Motivating Co-Workers: Part 1 of 2.
As seen in the November 2006 edition of HVACR Business magazine.
As the owner or a leader of your company, what you say and do will influence coworkers’ work habits. When they listen to your presentations, watch you work, and discern your attitude and feelings, your coworkers are learning how you want them to work. This influence gives you the opportunity — and the responsibility — to motivate coworkers, to transfer your beliefs about good work habits into their actions.
Motivating coworkers will contribute to your company’s success in many ways. Most importantly, the actions you take to motivate coworkers will enhance your efforts to create and maintain a corporate culture that fosters a pleasant work environment. And when your company is viewed as a great place to work, recruiting and hiring becomes easier, and expensive turnover is reduced, which helps you overcome our industry’s chronic shortage of technicians and installers. Also, coworkers who are motivated and enjoy their work are more productive, which results in higher company profits.
Motivating is inspiring people to take action. The talent comes naturally to some leaders, but most others have to work hard at it. Still others seem unable to motivate others no matter how hard they try. If you’re an owner with no ability to motivate others, hire a leader who can. I have seen companies where the owner could not motivate others and did not, or would not, hire someone else to do it; they did not look like fun places to work.
Some leaders who are blessed with the characteristics and skills to motivate people are cheerleaders. They are always pumped up, telling everyone within shouting distance how fantastic everything is. They are a lot of fun to be around, have a lot of charisma, and never seem to wear down. They constantly recognize and congratulate everyone. Unfortunately, some cheerleader-type motivators are not genuine, and it is easy for everyone to sense the insincerity.
Other leaders who are good at motivating coworkers are more quiet and deliberate. They seem to be more personal and caring in their actions. They do not make a lot of noise, but they inspire coworkers and are perceived by others to be totally sincere.
Whatever your style, leaders who act like coaches are good at motivating others. In the book, In Search of Excellence (the best business book ever written, in my opinion), the authors Tom Peters and Bob Waterman describe an extremely effective management practice, called “Management by Walking Around (MBWA).” Leaders who act like coaches or practice MBWA demonstrate their commitment to the business by going to see and talk to coworkers. They show they care by listening, providing positive reinforcement, offering encouragement, and leading by example. If you’re not coaching coworkers or practicing MBWA, you should begin now; by practicing daily, you will develop the habit in a short time. Make a commitment to go talk with a coworker each day. Ask what’s gone right or wrong with his or her day so far, and then really listen and respond as needed to the answer.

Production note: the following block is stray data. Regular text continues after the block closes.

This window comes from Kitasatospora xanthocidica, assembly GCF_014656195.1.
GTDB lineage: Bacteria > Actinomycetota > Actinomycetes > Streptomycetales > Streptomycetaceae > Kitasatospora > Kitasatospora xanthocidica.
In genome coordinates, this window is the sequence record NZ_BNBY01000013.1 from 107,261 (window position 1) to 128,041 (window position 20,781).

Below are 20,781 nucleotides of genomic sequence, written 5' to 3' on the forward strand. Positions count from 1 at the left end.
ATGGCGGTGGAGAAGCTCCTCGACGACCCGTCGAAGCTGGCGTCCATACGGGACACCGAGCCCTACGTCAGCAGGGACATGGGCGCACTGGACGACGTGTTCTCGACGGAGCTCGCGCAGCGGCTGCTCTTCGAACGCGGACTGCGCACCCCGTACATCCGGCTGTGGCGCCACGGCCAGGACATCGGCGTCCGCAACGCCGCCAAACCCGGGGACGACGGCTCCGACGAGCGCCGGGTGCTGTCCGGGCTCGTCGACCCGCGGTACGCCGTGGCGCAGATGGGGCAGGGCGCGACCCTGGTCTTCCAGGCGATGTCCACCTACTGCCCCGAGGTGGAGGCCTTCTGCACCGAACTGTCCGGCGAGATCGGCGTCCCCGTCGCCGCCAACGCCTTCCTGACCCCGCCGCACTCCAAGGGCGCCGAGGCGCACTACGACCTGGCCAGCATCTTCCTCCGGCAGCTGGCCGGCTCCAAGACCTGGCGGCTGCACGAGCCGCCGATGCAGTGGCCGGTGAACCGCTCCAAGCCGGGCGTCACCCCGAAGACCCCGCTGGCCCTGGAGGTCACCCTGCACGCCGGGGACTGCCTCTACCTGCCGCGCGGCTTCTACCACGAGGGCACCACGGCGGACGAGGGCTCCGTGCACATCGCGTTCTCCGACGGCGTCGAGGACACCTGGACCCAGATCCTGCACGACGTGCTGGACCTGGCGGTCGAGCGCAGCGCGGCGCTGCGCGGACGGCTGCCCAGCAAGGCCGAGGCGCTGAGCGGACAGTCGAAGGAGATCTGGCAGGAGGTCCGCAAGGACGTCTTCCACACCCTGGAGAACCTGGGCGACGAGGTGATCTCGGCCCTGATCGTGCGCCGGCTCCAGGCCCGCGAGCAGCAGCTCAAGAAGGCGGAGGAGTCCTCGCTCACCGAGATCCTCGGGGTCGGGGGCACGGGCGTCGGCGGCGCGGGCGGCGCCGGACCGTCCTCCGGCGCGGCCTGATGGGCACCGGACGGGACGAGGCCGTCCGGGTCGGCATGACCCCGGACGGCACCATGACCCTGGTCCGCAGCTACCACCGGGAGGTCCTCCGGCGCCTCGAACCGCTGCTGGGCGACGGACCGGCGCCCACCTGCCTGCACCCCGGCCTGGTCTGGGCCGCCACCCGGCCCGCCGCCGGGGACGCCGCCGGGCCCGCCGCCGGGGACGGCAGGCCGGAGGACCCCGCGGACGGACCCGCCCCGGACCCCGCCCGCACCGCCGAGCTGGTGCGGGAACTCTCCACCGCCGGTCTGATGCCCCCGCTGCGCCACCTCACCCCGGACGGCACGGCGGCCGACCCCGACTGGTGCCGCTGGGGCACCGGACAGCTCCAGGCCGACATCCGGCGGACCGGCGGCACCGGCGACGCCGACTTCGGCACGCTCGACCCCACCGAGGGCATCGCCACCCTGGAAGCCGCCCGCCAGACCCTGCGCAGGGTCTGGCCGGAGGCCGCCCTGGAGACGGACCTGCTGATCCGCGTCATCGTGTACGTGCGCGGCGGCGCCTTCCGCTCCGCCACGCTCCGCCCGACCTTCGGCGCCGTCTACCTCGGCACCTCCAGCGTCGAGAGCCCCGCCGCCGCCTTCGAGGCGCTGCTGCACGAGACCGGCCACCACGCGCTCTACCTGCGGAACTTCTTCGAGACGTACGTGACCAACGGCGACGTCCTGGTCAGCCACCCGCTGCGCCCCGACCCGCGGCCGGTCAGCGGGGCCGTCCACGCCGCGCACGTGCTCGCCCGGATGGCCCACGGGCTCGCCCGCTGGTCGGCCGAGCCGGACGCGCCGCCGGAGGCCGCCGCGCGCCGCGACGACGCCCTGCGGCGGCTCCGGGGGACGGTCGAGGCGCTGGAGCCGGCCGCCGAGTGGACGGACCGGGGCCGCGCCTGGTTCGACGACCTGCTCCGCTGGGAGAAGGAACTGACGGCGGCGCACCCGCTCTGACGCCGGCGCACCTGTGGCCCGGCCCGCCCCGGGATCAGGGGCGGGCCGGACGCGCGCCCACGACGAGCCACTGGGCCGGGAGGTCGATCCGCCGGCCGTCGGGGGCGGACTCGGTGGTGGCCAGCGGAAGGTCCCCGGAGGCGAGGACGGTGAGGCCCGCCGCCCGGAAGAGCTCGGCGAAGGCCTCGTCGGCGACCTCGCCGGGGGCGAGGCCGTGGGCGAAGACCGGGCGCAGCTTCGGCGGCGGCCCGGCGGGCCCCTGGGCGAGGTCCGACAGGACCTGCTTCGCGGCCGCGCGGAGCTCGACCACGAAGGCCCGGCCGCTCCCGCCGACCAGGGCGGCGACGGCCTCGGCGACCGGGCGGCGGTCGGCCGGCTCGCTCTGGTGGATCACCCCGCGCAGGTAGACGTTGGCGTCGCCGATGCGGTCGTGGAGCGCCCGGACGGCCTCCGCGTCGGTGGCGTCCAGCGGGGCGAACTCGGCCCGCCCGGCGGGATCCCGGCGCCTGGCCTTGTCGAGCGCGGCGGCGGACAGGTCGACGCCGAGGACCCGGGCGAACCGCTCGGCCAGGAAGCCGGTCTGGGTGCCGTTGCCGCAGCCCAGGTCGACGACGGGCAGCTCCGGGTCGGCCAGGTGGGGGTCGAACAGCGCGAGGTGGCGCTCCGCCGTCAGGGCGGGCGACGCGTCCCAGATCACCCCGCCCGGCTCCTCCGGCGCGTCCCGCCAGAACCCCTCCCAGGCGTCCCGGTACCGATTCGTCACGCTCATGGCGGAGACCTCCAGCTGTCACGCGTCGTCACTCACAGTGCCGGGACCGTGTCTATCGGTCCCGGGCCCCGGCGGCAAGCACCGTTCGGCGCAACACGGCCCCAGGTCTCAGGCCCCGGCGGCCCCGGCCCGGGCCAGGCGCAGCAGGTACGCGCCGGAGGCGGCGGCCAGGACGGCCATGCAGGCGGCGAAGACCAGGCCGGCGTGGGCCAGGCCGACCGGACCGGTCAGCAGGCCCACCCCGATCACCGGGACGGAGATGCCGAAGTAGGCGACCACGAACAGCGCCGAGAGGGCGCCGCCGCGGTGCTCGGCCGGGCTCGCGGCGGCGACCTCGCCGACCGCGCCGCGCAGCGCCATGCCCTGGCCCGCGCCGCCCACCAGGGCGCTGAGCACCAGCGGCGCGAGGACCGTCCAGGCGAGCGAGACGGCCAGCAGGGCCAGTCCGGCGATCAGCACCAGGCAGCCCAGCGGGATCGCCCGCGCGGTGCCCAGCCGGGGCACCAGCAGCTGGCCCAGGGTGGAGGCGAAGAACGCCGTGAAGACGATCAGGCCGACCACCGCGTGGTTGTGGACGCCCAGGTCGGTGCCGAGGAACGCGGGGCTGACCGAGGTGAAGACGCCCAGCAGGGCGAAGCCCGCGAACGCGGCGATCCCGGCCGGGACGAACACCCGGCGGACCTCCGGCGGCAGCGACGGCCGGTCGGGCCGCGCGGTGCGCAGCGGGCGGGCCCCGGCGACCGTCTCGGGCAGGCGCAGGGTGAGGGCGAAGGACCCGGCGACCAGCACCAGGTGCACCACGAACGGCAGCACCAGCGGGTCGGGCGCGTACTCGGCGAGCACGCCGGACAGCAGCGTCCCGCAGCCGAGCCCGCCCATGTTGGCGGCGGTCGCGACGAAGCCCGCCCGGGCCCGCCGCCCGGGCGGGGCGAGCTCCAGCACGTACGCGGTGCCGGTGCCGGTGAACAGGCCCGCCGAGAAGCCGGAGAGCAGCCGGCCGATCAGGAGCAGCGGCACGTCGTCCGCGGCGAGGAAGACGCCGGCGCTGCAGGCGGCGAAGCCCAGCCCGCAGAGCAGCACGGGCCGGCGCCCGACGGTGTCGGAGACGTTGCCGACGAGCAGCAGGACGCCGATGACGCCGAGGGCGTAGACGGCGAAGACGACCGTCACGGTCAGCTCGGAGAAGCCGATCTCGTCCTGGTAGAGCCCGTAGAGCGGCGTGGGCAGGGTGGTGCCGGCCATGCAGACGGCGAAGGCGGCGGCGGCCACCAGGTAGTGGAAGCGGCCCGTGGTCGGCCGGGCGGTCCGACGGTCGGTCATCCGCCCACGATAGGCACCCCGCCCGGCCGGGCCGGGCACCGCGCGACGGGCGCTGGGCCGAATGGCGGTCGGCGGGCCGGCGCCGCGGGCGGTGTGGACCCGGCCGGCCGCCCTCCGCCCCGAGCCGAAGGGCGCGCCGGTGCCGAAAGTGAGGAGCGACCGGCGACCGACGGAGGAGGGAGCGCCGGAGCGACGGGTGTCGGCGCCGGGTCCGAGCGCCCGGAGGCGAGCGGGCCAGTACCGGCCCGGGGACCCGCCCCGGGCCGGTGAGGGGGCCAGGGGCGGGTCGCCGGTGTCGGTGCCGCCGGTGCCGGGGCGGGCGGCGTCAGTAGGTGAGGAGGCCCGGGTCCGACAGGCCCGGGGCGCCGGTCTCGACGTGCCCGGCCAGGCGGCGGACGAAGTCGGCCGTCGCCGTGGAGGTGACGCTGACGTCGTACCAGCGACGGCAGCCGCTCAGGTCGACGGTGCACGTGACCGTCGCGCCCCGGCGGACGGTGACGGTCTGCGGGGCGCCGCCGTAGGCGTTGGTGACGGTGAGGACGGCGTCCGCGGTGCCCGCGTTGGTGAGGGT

Effective leaders also reward coworkers who demonstrate good work habits, because they understand a fundamental management principle: Coworkers are motivated to take action—they will do what you want them to do—if they know you will share the rewards with them. Four effective ways to reward coworkers include providing:
2) a boost to their self esteem
3) spiffs (commissions)
4) a great company to work for
Recognizing coworkers means showing them that you appreciate what they are doing for the company. If this is something you do not practice, you can do what I did: I made it a discipline. (I am one of those crazy people who keep a daily schedule of not just appointments, but also all of the things — often too many — that I expect to accomplish each day. I try not to go to bed until they are all done.) In forming the discipline, I forced myself to adopt a habit of recognizing at least one person each day, but only if it was sincere. At the end of day, I wrote down the name of the person I recognized that day.
Also, I began to put into practice the old saying, “Recognize people in front of others; discipline people in private.”
Recognizing others does not have to be difficult or elaborate. Simply acknowledging a job well done will suffice. Here are two examples: “Mike, thanks for running that service call out at Mrs. Green’s house last night. We all know how tough she can be to work for. I appreciate what you did.” Or, “Martha, you do an excellent job of dispatching. You are always here and have a super attitude. You’re a good influence on the technicians. Thanks!”
You could also consider occasionally sending a personal letter. Tell the coworker how much you appreciate his or her efforts and attitude. Be specific, so they know you are truly aware of their contribution. You can imagine how great they’ll feel to receive letters of recognition that they can share with their families.
You could develop a list of other methods of showing recognition. Among them, consider choosing a “Coworker of the Month” who earns the right to park in a reserved place in front of your facilities. Or establish an “Extra Mile Award” that is given monthly to a coworker who did something that was not required by his job, but that resulted in a more-than-satisfied customer.
Next month’s column will describe other methods of motivating coworkers by boosting their self-esteem, offering spiffs (commissions), and creating a great place to work.